The main conclusion of the analysis was that FOSS [free and open-source software] plays a more critical role in the DoD than has generally been recognized. FOSS applications are most important in four broad areas: Infrastructure Support, Software Development, Security, and Research...

Taken together, these factors imply that banning FOSS would have immediate, broad, and strongly negative impacts on the ability of many sensitive and security-focused DoD groups to defend against cyber attacks.

Perens, by the way, is at work on a response to heavy criticism of FOSS by Microsoft's Software Choice campaign, which is desperately trying to persuade the unwary that freedom is a bad thing, at least when it comes to software.

The Cyber Security Policy Institute will give Perens an opportunity to earn money by writing grants and doing the grant work, but it has its limits. For one thing, because George Washington University is a 501(C)3 organization, it cannot engage in lobbying. That's where the Global Policy Institute comes in. It allows Perens to engage in that activity. The Global Policy Institute Web site also provides a vehicle for the community to help support Perens in his efforts through PayPal. Perens says this money doesn't go into his pocket, it just helps pay for travel expenses. He does travel a bit. Very recently, he went to Denmark, Belgium, Norway and Boston on a single trip to speak to various groups about open source.

Now, about those books. The Bruce Perens series published by Prentice Hall is already at Barnes and Noble. At least the first two titles are; the third will be there in March. The series is the first of its kind to be covered by an open license (it's not the first book to have an open license, but it's the first series).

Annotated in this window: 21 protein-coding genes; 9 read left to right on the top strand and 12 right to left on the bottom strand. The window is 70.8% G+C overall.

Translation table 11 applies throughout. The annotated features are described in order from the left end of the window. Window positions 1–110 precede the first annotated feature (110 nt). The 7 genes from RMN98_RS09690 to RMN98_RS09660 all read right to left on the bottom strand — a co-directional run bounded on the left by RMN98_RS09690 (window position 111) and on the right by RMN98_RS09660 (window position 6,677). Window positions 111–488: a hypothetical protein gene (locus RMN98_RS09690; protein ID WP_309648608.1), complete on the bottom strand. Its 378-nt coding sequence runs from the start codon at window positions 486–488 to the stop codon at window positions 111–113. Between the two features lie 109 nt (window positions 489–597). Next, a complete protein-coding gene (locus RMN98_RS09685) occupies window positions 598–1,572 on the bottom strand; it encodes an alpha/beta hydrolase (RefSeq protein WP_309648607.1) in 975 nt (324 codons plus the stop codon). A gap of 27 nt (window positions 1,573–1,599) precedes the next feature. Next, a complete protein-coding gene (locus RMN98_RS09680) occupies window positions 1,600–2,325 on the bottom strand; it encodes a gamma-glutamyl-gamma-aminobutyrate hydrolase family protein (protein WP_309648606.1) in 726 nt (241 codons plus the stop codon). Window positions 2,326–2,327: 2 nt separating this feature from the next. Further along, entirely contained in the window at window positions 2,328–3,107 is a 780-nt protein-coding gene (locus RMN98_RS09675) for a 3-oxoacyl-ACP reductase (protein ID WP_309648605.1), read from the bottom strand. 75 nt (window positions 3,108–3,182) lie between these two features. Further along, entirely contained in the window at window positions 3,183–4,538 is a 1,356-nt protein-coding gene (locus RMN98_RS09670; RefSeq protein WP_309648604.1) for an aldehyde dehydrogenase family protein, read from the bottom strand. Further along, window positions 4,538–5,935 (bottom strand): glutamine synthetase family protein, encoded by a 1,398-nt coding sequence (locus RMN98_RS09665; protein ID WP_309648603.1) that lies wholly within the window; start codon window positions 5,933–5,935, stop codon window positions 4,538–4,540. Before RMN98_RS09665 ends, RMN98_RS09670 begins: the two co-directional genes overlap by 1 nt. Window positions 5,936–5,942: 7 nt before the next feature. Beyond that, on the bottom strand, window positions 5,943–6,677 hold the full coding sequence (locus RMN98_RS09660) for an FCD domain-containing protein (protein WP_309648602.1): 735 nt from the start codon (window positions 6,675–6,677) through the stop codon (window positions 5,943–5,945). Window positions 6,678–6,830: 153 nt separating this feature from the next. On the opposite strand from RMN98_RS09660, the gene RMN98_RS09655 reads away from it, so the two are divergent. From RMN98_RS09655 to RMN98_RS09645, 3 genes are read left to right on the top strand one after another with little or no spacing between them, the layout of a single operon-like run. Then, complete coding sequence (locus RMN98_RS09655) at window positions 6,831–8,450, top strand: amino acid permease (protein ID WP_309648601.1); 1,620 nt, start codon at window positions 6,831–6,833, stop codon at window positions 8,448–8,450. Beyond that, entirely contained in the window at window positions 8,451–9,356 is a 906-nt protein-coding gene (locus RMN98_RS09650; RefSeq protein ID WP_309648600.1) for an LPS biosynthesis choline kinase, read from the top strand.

"These are print books," Perens said. "Everything is treated exactly like any other print book at Prentice Hall. We pay people the same, we wholesale them the same, all the way through."

A few months after publication, however, the books go online in an open-source manner. "We don't think that most people read their books on the screen, so we don't see that as a tremendous revenue drain," Perens noted.

What's needed for the series? Just about anything to do with free/open-source software. If you want to write a title in the series, just send Perens an e-mail at [email protected]. Perens asks that you include a writing sample and a book proposal with an outline, if possible. The main thing is not to just sit on top of a good idea.

The hour passed too quickly. The conversation had wandered to such diverse topics as how a hot-headed journalist like myself (Perens, apparently straight-faced: "Oh, why would you say that, Joe?") could attract lobbyists like Perens to work their magic on the Texas state legislature, fraudulent practices by the Business Software Alliance, the debate over the use of a proprietary tool in Linux kernel development, who will be the first tier-one OEM to offer Linux desktop preloads in the US, and a final timely and incendiary topic: TCO studies. Those random subjects don't fit neatly into the category of "What is Perens up to now?" They do make for a great column all by themselves. That's what we'll be serving next week in the second half of this Perens extravaganza.

More Stories By Joe Barr

Joe Barr is a freelance journalist covering Linux, open source and network security. His 'Version Control' column has been a regular feature of Linux.SYS-CON.com since its inception. As far as we know, he is the only living journalist whose works have appeared both in phrack, the legendary underground zine, and IBM Personal Systems Magazine.